I just got back from a vacation, and one of the things that I should have done before leaving is write this article. Had I done so, I would have had full access to my Media PC while we were out of town. Nevertheless, we did still enjoy Netflix (as long as we were in the US). Now that I'm back, I'll share with you how you can enable place-shifting and remote access for your Windows 7 based Media PC.
While a DVR allows you to time-shift, place-shifting is the term coined for enjoying your recording programs (or live TV) in another location. You might want this ability if your Media PC is in one room and want to watch it's content somewhere else (like in another room or even across the Internet). Also, you probably want to be able to change your recording schedule from a remote location as well.
I used to have a Slingbox for our Cable DVR that allowed us to watch and control it when away from home (or even from another room). This came in handy for vacations or watching TV in bedrooms. Now that I've cut the cord, I want that functionality back. Unfortunately, this isn't included in Windows Media Center, so I needed some add on programs.
I've been playing with Remote Potato (for remote access), and Orb (for place-shifting and Live TV streaming) and really like them. There are also other ways you can do this (like remote desktop that I'll cover briefly). I'll also touch on what you can do if your Media PC happens to be sleeping when you need to access it.
Remote Potato is the missing piece of Windows Media center that allows you to access your TV guide, manage your recording schedule, and even stream recorded TV programs. The beta/development release (shown above) also adds remote access to your music and pictures libraries.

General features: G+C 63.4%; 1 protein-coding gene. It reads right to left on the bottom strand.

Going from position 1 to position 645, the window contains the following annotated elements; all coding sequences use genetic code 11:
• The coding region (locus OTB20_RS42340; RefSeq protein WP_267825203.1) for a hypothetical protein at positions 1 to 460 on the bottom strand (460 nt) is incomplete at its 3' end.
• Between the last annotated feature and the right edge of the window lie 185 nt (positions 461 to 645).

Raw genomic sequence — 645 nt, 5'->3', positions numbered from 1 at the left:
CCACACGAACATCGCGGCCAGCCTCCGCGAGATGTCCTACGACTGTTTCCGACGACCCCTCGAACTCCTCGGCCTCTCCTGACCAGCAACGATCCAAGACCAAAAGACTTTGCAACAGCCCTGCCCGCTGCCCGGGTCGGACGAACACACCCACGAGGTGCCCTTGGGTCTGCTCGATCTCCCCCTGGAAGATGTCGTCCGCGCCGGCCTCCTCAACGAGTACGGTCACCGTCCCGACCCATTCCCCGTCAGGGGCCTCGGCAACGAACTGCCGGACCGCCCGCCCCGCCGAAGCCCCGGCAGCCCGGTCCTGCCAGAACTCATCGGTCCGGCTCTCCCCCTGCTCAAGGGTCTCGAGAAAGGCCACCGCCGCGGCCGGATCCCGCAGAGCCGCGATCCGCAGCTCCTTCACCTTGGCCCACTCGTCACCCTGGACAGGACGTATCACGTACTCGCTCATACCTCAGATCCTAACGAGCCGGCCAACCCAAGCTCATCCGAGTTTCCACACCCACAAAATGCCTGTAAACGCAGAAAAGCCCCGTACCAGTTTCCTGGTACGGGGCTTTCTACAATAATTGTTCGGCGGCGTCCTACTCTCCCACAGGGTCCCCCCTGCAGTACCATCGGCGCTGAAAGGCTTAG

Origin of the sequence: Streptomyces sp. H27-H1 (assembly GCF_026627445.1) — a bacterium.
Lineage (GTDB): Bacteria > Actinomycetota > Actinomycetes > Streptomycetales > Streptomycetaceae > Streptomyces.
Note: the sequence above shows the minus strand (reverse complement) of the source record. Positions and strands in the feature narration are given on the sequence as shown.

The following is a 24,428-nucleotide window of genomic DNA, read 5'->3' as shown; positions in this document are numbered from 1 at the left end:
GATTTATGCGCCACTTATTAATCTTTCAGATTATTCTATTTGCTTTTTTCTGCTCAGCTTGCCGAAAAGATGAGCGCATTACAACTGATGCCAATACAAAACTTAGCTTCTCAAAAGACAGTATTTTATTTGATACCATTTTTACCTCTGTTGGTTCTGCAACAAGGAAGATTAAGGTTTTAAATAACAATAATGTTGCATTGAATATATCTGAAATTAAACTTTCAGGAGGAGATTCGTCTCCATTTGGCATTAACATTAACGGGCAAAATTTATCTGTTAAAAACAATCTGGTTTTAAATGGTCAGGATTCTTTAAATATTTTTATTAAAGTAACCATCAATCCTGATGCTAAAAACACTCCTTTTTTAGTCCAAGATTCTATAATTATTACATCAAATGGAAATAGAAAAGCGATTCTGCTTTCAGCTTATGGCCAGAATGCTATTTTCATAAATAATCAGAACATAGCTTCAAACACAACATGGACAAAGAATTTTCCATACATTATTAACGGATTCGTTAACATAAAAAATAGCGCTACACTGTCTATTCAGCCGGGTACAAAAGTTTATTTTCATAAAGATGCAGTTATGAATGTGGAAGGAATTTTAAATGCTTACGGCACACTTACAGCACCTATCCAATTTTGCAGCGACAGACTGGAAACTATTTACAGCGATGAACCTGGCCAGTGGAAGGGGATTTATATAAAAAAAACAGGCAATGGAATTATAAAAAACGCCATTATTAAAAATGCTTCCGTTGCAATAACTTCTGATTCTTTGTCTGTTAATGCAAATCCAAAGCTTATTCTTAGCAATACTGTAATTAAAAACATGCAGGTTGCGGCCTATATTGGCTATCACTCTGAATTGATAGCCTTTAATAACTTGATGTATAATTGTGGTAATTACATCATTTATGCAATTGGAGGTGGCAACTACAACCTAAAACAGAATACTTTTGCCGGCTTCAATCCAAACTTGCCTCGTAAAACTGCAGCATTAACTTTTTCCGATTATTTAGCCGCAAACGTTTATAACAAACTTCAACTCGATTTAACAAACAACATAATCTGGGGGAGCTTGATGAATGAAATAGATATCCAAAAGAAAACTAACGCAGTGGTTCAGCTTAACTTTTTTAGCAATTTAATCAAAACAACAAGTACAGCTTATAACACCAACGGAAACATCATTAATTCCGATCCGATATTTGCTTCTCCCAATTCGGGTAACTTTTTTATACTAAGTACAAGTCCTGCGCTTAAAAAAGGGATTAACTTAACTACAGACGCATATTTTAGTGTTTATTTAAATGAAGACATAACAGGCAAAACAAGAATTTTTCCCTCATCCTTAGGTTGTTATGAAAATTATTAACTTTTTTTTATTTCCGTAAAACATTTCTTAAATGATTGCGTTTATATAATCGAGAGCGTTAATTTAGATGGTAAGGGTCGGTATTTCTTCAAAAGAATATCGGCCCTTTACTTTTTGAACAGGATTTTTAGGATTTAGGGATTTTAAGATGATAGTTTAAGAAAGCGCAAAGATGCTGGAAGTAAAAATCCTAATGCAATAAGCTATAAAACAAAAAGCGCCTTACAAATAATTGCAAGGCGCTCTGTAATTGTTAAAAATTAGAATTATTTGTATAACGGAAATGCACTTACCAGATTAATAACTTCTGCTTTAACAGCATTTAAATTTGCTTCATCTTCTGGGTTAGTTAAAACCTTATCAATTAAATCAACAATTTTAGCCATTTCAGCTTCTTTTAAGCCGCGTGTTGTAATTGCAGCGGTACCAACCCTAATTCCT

Even better, all of this is available from within a browser from anywhere on the Internet. You don't need to install any software on your remote client (Silverlight is optional). You can even access your Media PC from your smartphone (like an iPhone).
All of this sounds like exactly what is needed, but there are things that it doesn't do (like allow you to watch Live TV). Also the ability to stream video is pretty limited in functionality. This is why I installed Orb which I will cover in a moment. Nevertheless, Remote Potato is very useful and is simple to install.
Remote Potato's main interface is rendered in Silverlight with a HTML-only mode for compatibility (works great on my iPhone). To install it, just follow the relatively simple setup here.
Once you are done, you can bring up the main interface. Here is a shot of the TV guide:
If you click on a program, you have the option to record it or add it as a series:
You can also see everything you've recorded
You can even stream them at various quality levels: